Above photo: Tanerjo de León stands among his coffee plants in Tizamarte, Guatemala. Mariana Henninger / NBC News.
Drier air brought on by climate change could put a dent in crop yields, triggering smaller and slower-growing plants, a new study says.
“Globally, the atmosphere is drying as the climate warms up,” said Danielle Way, an associate professor of biology at Western University. “That’s been correlated with reduced crop yield.”
Because air wants to hold as much water as possible, it starts to pull moisture from plants as its dries, with potentially devastating impacts on crops and vegetation.
Way, working with researchers at the University of Minnesota, studied 50 years of data and 112 plant species, including wheat, corn and birch trees, to assess how they’re affected by drier air.
The recently published findings show plants react to atmospheric drying — even if they don’t lack water in the soil — by triggering a drought-like response, growing smaller, shorter and slower.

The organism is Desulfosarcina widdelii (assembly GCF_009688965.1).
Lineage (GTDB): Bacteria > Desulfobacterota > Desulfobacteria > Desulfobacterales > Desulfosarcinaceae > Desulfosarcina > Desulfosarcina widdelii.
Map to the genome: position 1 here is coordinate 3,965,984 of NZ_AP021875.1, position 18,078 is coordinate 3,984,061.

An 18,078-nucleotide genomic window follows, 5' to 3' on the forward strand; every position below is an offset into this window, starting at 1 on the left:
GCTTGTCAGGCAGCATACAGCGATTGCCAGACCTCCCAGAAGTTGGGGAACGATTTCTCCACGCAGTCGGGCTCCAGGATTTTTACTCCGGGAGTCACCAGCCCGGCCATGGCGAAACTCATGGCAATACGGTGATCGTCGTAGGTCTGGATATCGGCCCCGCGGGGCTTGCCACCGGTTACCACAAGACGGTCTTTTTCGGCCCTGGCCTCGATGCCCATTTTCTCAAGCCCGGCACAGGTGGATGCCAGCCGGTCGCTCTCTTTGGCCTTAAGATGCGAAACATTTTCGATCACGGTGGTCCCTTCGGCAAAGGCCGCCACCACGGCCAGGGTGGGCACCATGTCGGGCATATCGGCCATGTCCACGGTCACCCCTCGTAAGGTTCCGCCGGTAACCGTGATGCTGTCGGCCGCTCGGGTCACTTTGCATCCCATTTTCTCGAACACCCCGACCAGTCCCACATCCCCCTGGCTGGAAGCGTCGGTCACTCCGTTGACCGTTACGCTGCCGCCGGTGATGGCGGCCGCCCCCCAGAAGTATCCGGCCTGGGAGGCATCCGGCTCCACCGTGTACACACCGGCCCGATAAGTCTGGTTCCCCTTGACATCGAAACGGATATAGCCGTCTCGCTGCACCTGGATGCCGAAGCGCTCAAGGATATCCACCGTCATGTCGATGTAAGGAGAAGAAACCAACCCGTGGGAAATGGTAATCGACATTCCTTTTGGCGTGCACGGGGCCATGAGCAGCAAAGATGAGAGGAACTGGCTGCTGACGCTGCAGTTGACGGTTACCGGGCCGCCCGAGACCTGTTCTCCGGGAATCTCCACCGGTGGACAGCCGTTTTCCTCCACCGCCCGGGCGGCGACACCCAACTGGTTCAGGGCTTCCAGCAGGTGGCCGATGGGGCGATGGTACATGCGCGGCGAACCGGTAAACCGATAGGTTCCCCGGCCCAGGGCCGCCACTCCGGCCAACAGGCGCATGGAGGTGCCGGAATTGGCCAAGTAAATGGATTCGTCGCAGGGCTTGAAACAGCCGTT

“Basically, they’re trying to reduce how much leaf surface there is for the water to evaporate off of,” Way said. “They’re acting like they’re drought-stressed.”
It’s that phenomenon that could result in hiked-up farming costs and decreased crop productivity, Way warns, with spinoff effects on food costs and availability.
Green spaces and trees are also at risk of the phenomenon.
“This actually might be just as significant as having dry soil,” Way said.
While the study noted impacts on crops from India to the midwestern United States, Way said Southwestern Ontario’s farm belt would also be impacted by increased dry air.
“Northern countries like Canada are particularly at risk from climate change,” she said, adding the country’s temperature could rise six degrees Celsius in the next 80 years.
Atmospheric drying has been observed worldwide for the past 20 years and is expected to rise as global warming intensifies.
Although dry soil is still a challenge for farmers, Way said irrigation can address that issue. But there’s no way to humidify the air, making atmospheric drying a big risk.
On the positive side, Way said her research could be used in the development of crops more resistant to atmospheric drying. Within the study, the team found some plants, including certain varieties of wheat, are less stressed by dry air than others.
“That variation is something we can use to breed more drought-tolerant crop species to minimize the effect” of atmospheric drying, she said.
But the long-term and essential solution is to combat climate change, Way said, adding her research highlights some of the less visible impacts of global warming.
“The way to tackle this is to tackle climate change at that large scale,” she said.